A report published after a 15-year-old boy hanged himself has said Caerphilly social services staff went “through the motions” and referred the case to other agencies rather than analyse the problems with the teen’s family prior to his death.
The 15-year-old, who is referred to as Child A in the report, was found hanging by a belt from the bunk bed in his bedroom at home. His inquest recorded death by misadventure.
In light of the boy’s death, Caerphilly Safeguarding Children Board, a committee made up of senior managers from organisations who work with families, met and decided to convene a serious case review.
The panel was chaired by a senior manager from Caerphilly Children’s Services.
Although the report, written by children’s social care expert Barry Raynes, concluded the boy’s death could not have been predicted or prevented, there were lessons to be learned.
The report says: “Child A’s death could not have been predicted or prevented. The likelihood of him being involved in: risk taking behaviour of one sort or another, criminal and drug activity, problems with alcohol and limited learning was predictable because of his non?school attendance. Prevention of these problems was attempted but was not successful.
“Workers from all agencies seemed to simplify the problem to one of non school attendance caused by Child A’s failure to come to terms with the death of his father. This single causal, rather linear view of people’s problems ignores the complexity and tapestry of family life. There were many factors affecting this young person’s life and a thorough consideration of these and their interrelationship would have been helpful. My experience of serious case reviews leads to me to conclude that this problem is not limited to Caerphilly.”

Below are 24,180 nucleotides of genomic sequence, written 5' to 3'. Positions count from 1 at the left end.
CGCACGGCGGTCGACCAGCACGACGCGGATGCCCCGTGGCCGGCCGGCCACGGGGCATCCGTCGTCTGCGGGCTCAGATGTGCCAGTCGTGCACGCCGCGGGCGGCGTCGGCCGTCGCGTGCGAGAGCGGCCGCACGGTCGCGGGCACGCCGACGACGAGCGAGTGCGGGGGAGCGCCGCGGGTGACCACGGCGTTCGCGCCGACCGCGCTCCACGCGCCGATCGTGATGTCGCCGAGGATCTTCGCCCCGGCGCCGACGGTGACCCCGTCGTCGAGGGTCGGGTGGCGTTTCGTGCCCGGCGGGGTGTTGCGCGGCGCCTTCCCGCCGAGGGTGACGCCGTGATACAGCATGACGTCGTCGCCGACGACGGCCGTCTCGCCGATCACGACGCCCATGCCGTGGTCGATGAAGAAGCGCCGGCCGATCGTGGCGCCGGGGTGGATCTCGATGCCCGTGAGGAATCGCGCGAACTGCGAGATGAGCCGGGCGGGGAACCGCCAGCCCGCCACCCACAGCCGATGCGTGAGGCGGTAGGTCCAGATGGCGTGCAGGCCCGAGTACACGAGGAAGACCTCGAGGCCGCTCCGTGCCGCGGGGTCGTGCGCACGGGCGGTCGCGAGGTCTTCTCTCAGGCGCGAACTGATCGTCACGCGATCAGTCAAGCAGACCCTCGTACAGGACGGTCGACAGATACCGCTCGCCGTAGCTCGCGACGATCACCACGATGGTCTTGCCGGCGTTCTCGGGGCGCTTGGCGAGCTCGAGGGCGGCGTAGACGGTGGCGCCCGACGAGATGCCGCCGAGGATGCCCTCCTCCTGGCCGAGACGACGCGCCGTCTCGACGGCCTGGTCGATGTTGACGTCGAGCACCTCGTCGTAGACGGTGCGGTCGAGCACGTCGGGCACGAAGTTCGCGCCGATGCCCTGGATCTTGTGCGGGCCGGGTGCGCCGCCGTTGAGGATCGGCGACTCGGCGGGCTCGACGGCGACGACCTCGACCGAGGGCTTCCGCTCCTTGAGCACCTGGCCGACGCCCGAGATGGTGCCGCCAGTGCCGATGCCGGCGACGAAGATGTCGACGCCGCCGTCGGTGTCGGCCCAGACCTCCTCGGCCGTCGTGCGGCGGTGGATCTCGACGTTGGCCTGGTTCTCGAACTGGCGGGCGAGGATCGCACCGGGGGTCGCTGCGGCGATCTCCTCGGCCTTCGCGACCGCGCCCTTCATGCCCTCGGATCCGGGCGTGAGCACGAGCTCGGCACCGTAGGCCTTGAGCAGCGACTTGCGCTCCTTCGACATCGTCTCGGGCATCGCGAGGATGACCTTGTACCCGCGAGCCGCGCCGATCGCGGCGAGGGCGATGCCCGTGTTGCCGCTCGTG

The report states that Child A had difficulties at school made worse by the death of his father aged eight. He was referred by teachers to social services when he was ten.
Despite the interventions of professionals, Child A, who was involved in low-level crime, stopped going to school and his mother said he would be home-schooled. There was also concern when the mother’s partner came out of prison to live with the family because of his past drug use.
The report says: “There appears to have been no real understanding of why Child A and his mother were ‘failing to engage’. This may have been because they did not perceive the services that they were being referred to as helpful.
“The failure to view the whole family’s needs and to take account of the mounting evidence of risk taking behaviour by Child A, aligned to the introduction of his mother’s partner into the family, appears to me to be the major failure in this case. Not the lack of resources, not the lack of effort but the feeling that staff are going through the motions of referring to a further agency rather than really analysing what the problem may be.
“Children’s Services had procedures in place for dealing with children ‘in need’ (of additional services) as they accepted Child A was. These were not followed.”
The report recommends extra training for social services staff and and to develop a more effective way of working with families who fail to engage with services.
Caerphilly County Borough Council has been asked by Caerphilly Observer for its response to the report.